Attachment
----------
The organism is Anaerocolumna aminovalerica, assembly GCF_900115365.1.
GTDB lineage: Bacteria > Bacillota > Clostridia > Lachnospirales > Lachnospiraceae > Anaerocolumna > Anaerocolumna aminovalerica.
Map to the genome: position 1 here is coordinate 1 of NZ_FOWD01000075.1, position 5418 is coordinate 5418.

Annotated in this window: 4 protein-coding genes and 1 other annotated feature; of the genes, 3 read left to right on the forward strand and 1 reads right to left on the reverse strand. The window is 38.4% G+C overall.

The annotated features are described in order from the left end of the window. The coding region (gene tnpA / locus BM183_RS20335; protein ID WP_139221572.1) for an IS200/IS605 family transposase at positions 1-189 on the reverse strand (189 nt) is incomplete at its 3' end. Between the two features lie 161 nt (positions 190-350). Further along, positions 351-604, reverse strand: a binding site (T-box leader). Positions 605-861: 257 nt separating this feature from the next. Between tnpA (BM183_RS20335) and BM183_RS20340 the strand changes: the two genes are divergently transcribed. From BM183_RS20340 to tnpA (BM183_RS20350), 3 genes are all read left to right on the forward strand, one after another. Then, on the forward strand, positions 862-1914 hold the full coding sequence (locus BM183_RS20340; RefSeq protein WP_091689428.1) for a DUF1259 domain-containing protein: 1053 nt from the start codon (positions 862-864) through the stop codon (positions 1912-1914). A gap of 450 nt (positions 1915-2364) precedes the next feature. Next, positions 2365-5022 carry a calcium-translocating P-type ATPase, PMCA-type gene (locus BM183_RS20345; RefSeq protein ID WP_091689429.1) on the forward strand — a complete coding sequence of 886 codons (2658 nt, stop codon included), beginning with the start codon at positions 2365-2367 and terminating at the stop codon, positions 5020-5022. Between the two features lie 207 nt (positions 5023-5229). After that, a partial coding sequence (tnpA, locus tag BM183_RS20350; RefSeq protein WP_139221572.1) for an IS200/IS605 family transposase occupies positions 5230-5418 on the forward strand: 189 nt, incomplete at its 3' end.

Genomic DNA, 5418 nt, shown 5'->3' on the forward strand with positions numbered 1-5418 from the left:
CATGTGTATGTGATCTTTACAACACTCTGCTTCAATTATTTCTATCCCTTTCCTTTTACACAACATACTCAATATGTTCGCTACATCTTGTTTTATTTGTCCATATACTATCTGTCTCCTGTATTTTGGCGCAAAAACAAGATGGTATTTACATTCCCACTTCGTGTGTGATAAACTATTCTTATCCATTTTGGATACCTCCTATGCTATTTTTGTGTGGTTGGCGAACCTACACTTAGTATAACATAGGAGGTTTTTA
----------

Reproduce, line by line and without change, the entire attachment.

The organism is Anaerocolumna aminovalerica, assembly GCF_900115365.1.
GTDB lineage: Bacteria > Bacillota > Clostridia > Lachnospirales > Lachnospiraceae > Anaerocolumna > Anaerocolumna aminovalerica.
Map to the genome: position 1 here is coordinate 1 of NZ_FOWD01000075.1, position 5418 is coordinate 5418.

Annotated in this window: 4 protein-coding genes and 1 other annotated feature; of the genes, 3 read left to right on the forward strand and 1 reads right to left on the reverse strand. The window is 38.4% G+C overall.

The annotated features are described in order from the left end of the window. The coding region (gene tnpA / locus BM183_RS20335; protein ID WP_139221572.1) for an IS200/IS605 family transposase at positions 1-189 on the reverse strand (189 nt) is incomplete at its 3' end. Between the two features lie 161 nt (positions 190-350). Further along, positions 351-604, reverse strand: a binding site (T-box leader). Positions 605-861: 257 nt separating this feature from the next. Between tnpA (BM183_RS20335) and BM183_RS20340 the strand changes: the two genes are divergently transcribed. From BM183_RS20340 to tnpA (BM183_RS20350), 3 genes are all read left to right on the forward strand, one after another. Then, on the forward strand, positions 862-1914 hold the full coding sequence (locus BM183_RS20340; RefSeq protein WP_091689428.1) for a DUF1259 domain-containing protein: 1053 nt from the start codon (positions 862-864) through the stop codon (positions 1912-1914). A gap of 450 nt (positions 1915-2364) precedes the next feature. Next, positions 2365-5022 carry a calcium-translocating P-type ATPase, PMCA-type gene (locus BM183_RS20345; RefSeq protein ID WP_091689429.1) on the forward strand — a complete coding sequence of 886 codons (2658 nt, stop codon included), beginning with the start codon at positions 2365-2367 and terminating at the stop codon, positions 5020-5022. Between the two features lie 207 nt (positions 5023-5229). After that, a partial coding sequence (tnpA, locus tag BM183_RS20350; RefSeq protein WP_139221572.1) for an IS200/IS605 family transposase occupies positions 5230-5418 on the forward strand: 189 nt, incomplete at its 3' end.

Genomic DNA, 5418 nt, shown 5'->3' on the forward strand with positions numbered 1-5418 from the left:
CATGTGTATGTGATCTTTACAACACTCTGCTTCAATTATTTCTATCCCTTTCCTTTTACACAACATACTCAATATGTTCGCTACATCTTGTTTTATTTGTCCATATACTATCTGTCTCCTGTATTTTGGCGCAAAAACAAGATGGTATTTACATTCCCACTTCGTGTGTGATAAACTATTCTTATCCATTTTGGATACCTCCTATGCTATTTTTGTGTGGTTGGCGAACCTACACTTAGTATAACATAGGAGGTTTTTA